Conclusion
Feeding a high-fat diet impairs most of the beneficial metabolic effects associated with treatment with TRβ-selective agonists.
doi:10.1089/thy.2009.0318
PMCID: PMC2941403  PMID: 20406106
4.  ABI3 ectopic expression reduces in vitro and in vivo cell growth properties while inducing senescence 
BMC Cancer  2011;11:11.
Background
Mounting evidence has indicated that ABI3 (ABI family member 3) function as a tumor suppressor gene, although the molecular mechanism by which ABI3 acts remains largely unknown.
Methods
The present study investigated ABI3 expression in a large panel of benign and malignant thyroid tumors and explored a correlation between the expression of ABI3 and its potential partner ABI3-binding protein (ABI3BP). We next explored the biological effects of ABI3 ectopic expression in thyroid and colon carcinoma cell lines, in which its expression was reduced or absent.
Results
We not only observed that ABI3 expression is reduced or lost in most carcinomas but also that there is a positive correlation between ABI3 and ABI3BP expression. Ectopic expression of ABI3 was sufficient to lead to a lower transforming activity, reduced tumor in vitro growth properties, suppressed in vitro anchorage-independent growth and in vivo tumor formation while, cellular senescence increased. These responses were accompanied by the up-regulation of the cell cycle inhibitor p21 WAF1 and reduced ERK phosphorylation and E2F1 expression.
Conclusions
Our result links ABI3 to the pathogenesis and progression of some cancers and suggests that ABI3 or its pathway might have interest as therapeutic target. These results also suggest that the pathways through which ABI3 works should be further characterized.
doi:10.1186/1471-2407-11-11
PMCID: PMC3032749  PMID: 21223585
5.  Paracrine signaling by glial cell–derived triiodothyronine activates neuronal gene expression in the rodent brain and human cells 
The Journal of Clinical Investigation  2010;120(6):2206-2217.
Hypothyroidism in humans is characterized by severe neurological consequences that are often irreversible, highlighting the critical role of thyroid hormone (TH) in the brain. Despite this, not much is known about the signaling pathways that control TH action in the brain. What is known is that the prohormone thyroxine (T4) is converted to the active hormone triiodothyronine (T3) by type 2 deiodinase (D2) and that this occurs in astrocytes, while TH receptors and type 3 deiodinase (D3), which inactivates T3, are found in adjacent neurons. Here, we modeled TH action in the brain using an in vitro coculture system of D2-expressing H4 human glioma cells and D3-expressing SK-N-AS human neuroblastoma cells. We found that glial cell D2 activity resulted in increased T3 production, which acted in a paracrine fashion to induce T3-responsive genes, including ectonucleotide pyrophosphatase/phosphodiesterase 2 (ENPP2), in the cocultured neurons. D3 activity in the neurons modulated these effects. Furthermore, this paracrine pathway was regulated by signals such as hypoxia, hedgehog signaling, and LPS-induced inflammation, as evidenced both in the in vitro coculture system and in in vivo rat models of brain ischemia and mouse models of inflammation. This study therefore presents what we believe to be the first direct evidence for a paracrine loop linking glial D2 activity to TH receptors in neurons, thereby identifying deiodinases as potential control points for the regulation of TH signaling in the brain during health and disease.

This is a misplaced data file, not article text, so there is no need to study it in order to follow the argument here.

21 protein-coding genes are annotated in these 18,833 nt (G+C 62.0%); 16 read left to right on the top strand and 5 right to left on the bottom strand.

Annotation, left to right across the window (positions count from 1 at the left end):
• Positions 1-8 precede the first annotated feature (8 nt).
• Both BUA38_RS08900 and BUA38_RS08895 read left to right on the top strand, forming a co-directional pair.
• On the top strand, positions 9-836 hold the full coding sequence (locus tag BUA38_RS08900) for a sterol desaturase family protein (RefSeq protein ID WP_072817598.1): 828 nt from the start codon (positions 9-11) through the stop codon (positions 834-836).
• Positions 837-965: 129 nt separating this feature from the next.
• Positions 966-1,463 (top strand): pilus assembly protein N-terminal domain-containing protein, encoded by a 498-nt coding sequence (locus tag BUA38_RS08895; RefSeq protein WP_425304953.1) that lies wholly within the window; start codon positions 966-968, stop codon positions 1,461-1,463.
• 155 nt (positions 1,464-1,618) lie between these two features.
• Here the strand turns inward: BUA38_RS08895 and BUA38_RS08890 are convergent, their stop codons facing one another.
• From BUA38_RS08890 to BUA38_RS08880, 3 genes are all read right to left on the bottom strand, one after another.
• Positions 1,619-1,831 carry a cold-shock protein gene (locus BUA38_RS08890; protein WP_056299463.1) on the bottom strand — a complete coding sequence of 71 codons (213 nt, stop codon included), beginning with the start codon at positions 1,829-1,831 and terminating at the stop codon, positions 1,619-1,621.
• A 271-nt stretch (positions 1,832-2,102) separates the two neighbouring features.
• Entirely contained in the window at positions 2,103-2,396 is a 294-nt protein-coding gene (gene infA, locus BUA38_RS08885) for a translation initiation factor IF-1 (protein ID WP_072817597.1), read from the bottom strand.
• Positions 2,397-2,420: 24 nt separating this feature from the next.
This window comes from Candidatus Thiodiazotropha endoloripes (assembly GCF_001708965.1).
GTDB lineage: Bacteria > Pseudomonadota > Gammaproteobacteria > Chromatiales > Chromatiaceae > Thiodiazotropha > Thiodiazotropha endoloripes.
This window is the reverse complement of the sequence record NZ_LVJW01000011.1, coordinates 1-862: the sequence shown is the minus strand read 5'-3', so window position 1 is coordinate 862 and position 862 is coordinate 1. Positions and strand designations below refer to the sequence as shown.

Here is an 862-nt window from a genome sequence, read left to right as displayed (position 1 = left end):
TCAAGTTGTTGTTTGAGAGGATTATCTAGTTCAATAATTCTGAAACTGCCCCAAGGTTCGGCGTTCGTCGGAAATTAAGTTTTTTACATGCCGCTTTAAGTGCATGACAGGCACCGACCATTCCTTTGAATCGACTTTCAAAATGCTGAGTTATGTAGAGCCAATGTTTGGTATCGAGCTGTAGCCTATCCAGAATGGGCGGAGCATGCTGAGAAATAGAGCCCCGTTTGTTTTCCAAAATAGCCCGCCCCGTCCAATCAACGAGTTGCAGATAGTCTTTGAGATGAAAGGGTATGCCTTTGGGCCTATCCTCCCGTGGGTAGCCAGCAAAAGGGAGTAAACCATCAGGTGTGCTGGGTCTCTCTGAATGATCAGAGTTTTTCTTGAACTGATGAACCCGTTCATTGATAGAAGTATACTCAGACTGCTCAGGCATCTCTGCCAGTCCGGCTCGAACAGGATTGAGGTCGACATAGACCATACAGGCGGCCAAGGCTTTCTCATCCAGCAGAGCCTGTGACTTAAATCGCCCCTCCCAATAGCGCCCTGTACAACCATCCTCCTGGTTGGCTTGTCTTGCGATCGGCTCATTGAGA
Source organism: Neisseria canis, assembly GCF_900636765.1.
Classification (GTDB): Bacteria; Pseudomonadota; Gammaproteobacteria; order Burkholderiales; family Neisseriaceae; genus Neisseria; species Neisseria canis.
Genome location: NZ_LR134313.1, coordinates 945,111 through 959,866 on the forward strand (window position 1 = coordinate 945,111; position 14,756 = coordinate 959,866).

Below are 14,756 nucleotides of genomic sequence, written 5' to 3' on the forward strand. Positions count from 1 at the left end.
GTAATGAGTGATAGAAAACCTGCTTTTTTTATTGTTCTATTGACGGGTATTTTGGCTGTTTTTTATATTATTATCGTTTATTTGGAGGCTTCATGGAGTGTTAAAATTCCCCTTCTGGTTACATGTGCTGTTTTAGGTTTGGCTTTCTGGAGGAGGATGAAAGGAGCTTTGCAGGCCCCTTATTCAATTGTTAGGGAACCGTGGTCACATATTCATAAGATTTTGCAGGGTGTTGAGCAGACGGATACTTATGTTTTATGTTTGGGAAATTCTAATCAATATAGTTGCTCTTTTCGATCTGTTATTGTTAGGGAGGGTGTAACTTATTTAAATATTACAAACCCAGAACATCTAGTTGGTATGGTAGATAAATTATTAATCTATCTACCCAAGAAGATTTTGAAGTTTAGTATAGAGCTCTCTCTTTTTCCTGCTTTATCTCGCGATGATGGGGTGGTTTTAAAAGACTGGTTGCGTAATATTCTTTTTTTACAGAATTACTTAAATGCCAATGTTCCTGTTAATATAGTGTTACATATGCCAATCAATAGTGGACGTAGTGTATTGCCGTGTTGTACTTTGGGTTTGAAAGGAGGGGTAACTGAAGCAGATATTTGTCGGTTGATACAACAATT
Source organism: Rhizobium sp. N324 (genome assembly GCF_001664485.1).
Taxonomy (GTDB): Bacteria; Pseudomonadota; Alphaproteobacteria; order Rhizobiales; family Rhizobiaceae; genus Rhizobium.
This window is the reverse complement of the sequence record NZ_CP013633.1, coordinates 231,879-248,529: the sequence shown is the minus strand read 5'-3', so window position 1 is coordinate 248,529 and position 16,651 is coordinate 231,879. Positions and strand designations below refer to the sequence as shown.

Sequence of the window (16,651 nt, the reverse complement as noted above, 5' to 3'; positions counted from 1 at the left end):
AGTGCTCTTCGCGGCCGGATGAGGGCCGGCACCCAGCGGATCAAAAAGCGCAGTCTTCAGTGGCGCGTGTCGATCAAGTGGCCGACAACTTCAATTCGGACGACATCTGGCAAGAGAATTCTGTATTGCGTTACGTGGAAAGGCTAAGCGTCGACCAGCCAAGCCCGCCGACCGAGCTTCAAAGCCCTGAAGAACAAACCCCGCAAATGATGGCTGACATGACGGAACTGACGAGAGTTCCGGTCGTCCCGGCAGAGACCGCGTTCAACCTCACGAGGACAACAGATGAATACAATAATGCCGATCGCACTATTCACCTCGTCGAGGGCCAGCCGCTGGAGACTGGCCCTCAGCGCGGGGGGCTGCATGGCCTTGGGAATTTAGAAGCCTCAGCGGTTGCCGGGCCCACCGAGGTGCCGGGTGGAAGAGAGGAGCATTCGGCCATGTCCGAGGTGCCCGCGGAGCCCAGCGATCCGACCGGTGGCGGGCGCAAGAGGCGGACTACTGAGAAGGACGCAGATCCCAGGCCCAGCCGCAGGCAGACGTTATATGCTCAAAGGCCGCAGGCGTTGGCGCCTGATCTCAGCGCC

doi:10.1172/JCI41977
PMCID: PMC2877954  PMID: 20458138
6.  The E3 Ubiquitin Ligase TEB4 Mediates Degradation of Type 2 Iodothyronine Deiodinase▿ §  
Molecular and Cellular Biology  2009;29(19):5339-5347.